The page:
In the 'mini Sled kites' category, probably only our 1-Skewer Sled really belongs. That's because it's spars are ordinary BBQ skewers. We find the 12 cm (12 inch) variety work well.
Next up in size comes the 2-Skewer Sled, which to some people still appears rather small. Even 'mini' perhaps? When I first designed it, after only flying 1-skewer kites for quite a while, 2 skewers tall seemed a decent size!
One day, while out flying it with my young son, a lady remarked to her child 'Look at that little kite!'. I was almost offended... Looking back, it's a bit of a laugh!
Finally, we started making larger kites like the Dowel Sled. In smooth air, it will soar right up over 300 feet. And hold a good angle too!As far as shop-bought Sleds go, this Coloring Sled Kite on Amazon actually comes with crayons which are effective on the rip-stop nylon sail. A nice idea for kids over 3 years.
From here on is a photo or two and a video of each MBK Sled. The end result illustrated, in case you decide to use our instructions to make one of these kites.
A lot of people have shied away from making my Skewer kites due to their complexity and need for gluing. Hence I did a small series of ultra-basic kites, including this Simple Sled.
The spars are about 1 meter (nearly 3 1/2 feet) long. And no gluing! In light winds, it can be flown on 20 pound line, but we usually use 50 pound line just to be safe.
This Sled does not require tails, which does help to keep things simple.
The dinky little 1-Skewer Sled. Each spar is a 30 cm (12 inches) bamboo BBQ skewer. With the points snipped off, that's about 29 cm (11 1/2 inches).
The original was made from clear freezer-bag plastic, which made it almost impossible to see against a gray sky. A good little flier though!
We made quite a number of these mini sled kites over a period of several months. We fly this one on 50 meters (150 feet) of 20 pound line. It doesn't need that strength, but we also fly our 2-skewer kites on the same line....
Here's the latest version of the 1-skewer Sled, in MBK Orange of course ;-) This one can get off the ground in a light breeze, but really loves moderate breezes.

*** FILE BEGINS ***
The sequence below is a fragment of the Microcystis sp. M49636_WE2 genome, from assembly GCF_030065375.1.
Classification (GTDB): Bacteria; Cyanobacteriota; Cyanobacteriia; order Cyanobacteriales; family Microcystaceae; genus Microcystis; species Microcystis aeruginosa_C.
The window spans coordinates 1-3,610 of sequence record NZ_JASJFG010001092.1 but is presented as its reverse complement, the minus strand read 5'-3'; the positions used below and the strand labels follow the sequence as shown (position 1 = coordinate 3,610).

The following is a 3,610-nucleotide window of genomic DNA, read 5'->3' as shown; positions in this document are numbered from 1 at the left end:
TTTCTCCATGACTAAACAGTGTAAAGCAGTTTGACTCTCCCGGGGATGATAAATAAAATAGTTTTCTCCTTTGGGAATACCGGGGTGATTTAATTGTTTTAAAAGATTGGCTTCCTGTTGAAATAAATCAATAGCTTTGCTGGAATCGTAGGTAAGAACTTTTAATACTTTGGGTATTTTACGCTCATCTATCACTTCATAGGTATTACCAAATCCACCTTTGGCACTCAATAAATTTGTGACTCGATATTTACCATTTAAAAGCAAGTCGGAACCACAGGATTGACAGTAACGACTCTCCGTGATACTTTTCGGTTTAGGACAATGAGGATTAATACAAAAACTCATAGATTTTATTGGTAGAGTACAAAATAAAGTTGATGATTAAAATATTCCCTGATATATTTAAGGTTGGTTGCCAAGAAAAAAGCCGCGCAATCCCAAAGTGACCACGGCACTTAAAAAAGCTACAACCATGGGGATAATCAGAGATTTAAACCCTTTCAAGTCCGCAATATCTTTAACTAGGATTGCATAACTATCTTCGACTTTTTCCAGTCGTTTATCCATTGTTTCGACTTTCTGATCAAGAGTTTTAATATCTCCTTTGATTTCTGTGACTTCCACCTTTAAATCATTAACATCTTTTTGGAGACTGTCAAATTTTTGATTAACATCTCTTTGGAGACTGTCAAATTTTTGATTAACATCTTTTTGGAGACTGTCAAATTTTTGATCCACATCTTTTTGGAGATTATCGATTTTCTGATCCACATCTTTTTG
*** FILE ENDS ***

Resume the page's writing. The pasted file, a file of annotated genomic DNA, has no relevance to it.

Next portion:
Check out the video below, which shows that home-made mini sled
kites can fly quite stable in a moderate breeze. It was a Spring day,
and only the second outing for the kite.
The 2-Skewer Sled is, as the name suggests, exactly twice as tall as the 1-Skewer design. This gives it 4 times the sail area with not much more than double the weight. Hence, it's pretty good in light winds.
The kite pictured has 2-ply plastic which made it a little heavier, but it was still a great performer. It will eventually be updated, with lighter plastic and shorter side-flaps.
In moderate winds, the 20 pound line is pulled quite tight, and even starts to buzz when the wind strength picks up even further! The kite is also quite happy to loll about lazily in quite light wind conditions.
For an example of that, just watch the video below!
The big Daddy of MBK Sleds, the Dowel Sled. Well, actually, it used to be, before the humongous Multi-Dowel Sled came along!
The Dowel Sled was designed from the start to be tail-less. Those diamond-shaped cut-outs create a little extra drag near the tail end of the kite to help keep it stable.
The Dowel Sled is rather sensitive to rough air but will fly at extremely high line angles in conditions that suit it.
Size? It's about twice as tall as the 2-Skewer Sled, so that's about 4 times the sail area. Compared to the 1-Skewer Sled, the Dowel Sled has about 16 times as much sail area!
Down below is a video of the attractive Dowel Sled in flight...
We once took all 3 Sleds down to the beach and put them up in the moderate sea breeze that was blowing in from the South West.
Even managed to get a photo, with all three in view!
That's about it for this page on mini Sled kites. Some more mini than others!
Hope you enjoyed the pics and the info.This Coloring Sled Kite on Amazon might be worth a look, if DIY is not your thing. Particularly if your child likes drawing or coloring.